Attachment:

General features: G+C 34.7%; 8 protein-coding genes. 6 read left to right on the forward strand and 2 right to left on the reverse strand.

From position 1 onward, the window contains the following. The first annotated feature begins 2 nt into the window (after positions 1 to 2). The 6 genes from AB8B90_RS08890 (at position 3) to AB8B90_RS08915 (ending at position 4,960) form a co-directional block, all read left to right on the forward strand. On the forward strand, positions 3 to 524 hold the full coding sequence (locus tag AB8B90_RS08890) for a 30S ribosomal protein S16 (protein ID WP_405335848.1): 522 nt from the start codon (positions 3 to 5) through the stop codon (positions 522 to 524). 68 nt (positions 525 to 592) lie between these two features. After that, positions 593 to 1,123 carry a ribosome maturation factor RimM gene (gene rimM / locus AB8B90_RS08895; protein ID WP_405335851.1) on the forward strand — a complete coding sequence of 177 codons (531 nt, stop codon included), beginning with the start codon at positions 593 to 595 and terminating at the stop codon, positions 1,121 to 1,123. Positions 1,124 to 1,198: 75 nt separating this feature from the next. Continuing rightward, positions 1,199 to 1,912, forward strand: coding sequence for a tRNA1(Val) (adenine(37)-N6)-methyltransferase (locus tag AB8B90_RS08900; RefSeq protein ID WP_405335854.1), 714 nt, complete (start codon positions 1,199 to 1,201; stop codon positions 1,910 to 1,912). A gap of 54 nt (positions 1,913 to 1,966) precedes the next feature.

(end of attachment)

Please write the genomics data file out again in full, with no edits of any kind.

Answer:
General features: G+C 34.7%; 8 protein-coding genes. 6 read left to right on the forward strand and 2 right to left on the reverse strand.

From position 1 onward, the window contains the following. The first annotated feature begins 2 nt into the window (after positions 1 to 2). The 6 genes from AB8B90_RS08890 (at position 3) to AB8B90_RS08915 (ending at position 4,960) form a co-directional block, all read left to right on the forward strand. On the forward strand, positions 3 to 524 hold the full coding sequence (locus tag AB8B90_RS08890) for a 30S ribosomal protein S16 (protein ID WP_405335848.1): 522 nt from the start codon (positions 3 to 5) through the stop codon (positions 522 to 524). 68 nt (positions 525 to 592) lie between these two features. After that, positions 593 to 1,123 carry a ribosome maturation factor RimM gene (gene rimM / locus AB8B90_RS08895; protein ID WP_405335851.1) on the forward strand — a complete coding sequence of 177 codons (531 nt, stop codon included), beginning with the start codon at positions 593 to 595 and terminating at the stop codon, positions 1,121 to 1,123. Positions 1,124 to 1,198: 75 nt separating this feature from the next. Continuing rightward, positions 1,199 to 1,912, forward strand: coding sequence for a tRNA1(Val) (adenine(37)-N6)-methyltransferase (locus tag AB8B90_RS08900; RefSeq protein ID WP_405335854.1), 714 nt, complete (start codon positions 1,199 to 1,201; stop codon positions 1,910 to 1,912). A gap of 54 nt (positions 1,913 to 1,966) precedes the next feature.